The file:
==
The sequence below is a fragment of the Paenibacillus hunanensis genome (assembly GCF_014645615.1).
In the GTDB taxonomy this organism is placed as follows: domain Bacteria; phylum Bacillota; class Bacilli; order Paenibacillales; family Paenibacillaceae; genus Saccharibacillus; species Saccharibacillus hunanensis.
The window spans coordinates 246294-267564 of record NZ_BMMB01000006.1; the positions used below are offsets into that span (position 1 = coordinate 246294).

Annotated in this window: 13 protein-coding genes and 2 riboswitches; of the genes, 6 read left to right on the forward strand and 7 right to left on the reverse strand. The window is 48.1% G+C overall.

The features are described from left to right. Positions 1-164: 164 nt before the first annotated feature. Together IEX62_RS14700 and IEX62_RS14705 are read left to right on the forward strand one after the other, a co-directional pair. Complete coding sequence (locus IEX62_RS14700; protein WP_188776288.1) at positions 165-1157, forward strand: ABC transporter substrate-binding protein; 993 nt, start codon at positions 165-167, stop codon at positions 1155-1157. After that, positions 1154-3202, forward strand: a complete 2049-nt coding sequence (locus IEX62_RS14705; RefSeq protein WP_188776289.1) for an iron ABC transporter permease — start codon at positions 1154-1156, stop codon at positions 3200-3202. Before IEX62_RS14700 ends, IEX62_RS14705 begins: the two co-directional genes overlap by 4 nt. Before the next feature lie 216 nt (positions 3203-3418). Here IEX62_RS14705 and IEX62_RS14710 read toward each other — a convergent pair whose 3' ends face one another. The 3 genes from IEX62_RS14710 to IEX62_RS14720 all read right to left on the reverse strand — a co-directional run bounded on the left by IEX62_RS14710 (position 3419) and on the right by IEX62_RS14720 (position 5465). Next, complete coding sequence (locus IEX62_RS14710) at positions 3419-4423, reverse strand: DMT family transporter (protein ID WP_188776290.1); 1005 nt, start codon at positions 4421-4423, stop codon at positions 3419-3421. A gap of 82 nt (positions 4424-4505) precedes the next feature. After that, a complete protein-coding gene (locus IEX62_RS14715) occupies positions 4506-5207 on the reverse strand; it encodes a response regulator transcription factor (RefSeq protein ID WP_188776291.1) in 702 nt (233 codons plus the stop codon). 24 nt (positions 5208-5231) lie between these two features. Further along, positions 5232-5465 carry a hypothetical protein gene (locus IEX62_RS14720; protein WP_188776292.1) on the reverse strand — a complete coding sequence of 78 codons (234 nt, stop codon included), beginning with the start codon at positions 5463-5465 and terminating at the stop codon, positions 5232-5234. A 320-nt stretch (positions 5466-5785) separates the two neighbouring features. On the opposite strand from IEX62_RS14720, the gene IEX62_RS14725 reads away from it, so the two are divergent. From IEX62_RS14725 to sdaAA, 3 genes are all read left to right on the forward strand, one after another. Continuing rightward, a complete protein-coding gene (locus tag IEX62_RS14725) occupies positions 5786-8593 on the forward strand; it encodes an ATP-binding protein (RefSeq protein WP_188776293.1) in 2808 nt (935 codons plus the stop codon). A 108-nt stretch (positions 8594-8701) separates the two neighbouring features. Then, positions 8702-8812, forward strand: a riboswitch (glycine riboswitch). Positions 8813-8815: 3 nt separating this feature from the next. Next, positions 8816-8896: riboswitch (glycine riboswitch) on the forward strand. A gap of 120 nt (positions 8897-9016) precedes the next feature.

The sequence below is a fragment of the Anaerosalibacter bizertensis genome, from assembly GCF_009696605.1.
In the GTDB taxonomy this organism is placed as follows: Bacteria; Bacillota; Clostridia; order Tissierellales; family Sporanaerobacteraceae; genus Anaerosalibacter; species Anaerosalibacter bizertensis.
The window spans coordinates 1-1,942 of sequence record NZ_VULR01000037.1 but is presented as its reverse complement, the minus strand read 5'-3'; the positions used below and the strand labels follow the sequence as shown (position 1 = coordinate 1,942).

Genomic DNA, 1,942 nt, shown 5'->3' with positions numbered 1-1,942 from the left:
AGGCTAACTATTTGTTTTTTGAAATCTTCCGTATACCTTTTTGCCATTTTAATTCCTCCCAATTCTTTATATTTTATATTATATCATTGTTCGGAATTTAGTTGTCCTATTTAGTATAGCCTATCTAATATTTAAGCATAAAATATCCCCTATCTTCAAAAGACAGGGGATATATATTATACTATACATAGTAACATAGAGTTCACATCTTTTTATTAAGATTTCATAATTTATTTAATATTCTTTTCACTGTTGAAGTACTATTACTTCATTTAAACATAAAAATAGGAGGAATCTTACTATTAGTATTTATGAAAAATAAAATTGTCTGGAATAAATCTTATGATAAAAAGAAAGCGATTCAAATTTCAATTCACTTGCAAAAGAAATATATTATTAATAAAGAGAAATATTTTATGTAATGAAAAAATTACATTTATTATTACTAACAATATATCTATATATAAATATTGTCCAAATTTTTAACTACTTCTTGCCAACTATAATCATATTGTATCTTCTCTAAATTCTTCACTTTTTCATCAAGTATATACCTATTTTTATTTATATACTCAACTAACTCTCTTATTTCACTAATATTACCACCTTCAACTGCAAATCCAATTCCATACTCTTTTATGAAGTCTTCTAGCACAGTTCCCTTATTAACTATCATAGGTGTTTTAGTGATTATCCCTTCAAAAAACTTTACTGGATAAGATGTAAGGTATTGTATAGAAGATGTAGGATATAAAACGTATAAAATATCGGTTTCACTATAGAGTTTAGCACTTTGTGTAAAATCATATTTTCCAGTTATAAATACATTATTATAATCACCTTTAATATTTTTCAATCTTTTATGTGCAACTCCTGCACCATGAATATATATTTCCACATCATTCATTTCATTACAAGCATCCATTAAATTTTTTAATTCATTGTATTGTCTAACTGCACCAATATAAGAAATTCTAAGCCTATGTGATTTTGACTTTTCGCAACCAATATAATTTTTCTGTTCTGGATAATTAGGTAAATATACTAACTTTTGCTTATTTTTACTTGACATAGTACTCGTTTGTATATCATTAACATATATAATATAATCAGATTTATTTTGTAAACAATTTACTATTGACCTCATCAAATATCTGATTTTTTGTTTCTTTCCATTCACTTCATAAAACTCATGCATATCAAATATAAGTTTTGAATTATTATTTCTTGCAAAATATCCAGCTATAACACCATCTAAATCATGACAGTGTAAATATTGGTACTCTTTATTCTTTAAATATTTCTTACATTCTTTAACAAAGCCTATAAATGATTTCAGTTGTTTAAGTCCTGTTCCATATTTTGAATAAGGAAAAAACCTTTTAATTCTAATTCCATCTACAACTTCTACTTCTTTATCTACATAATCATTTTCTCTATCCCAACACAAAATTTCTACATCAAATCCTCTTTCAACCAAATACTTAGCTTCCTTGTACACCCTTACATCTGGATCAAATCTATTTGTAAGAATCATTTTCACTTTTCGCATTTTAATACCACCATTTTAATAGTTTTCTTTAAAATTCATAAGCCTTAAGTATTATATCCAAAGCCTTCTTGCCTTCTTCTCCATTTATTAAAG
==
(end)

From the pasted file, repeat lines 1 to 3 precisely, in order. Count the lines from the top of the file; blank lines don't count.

The sequence below is a fragment of the Paenibacillus hunanensis genome (assembly GCF_014645615.1).
In the GTDB taxonomy this organism is placed as follows: domain Bacteria; phylum Bacillota; class Bacilli; order Paenibacillales; family Paenibacillaceae; genus Saccharibacillus; species Saccharibacillus hunanensis.
The window spans coordinates 246294-267564 of record NZ_BMMB01000006.1; the positions used below are offsets into that span (position 1 = coordinate 246294).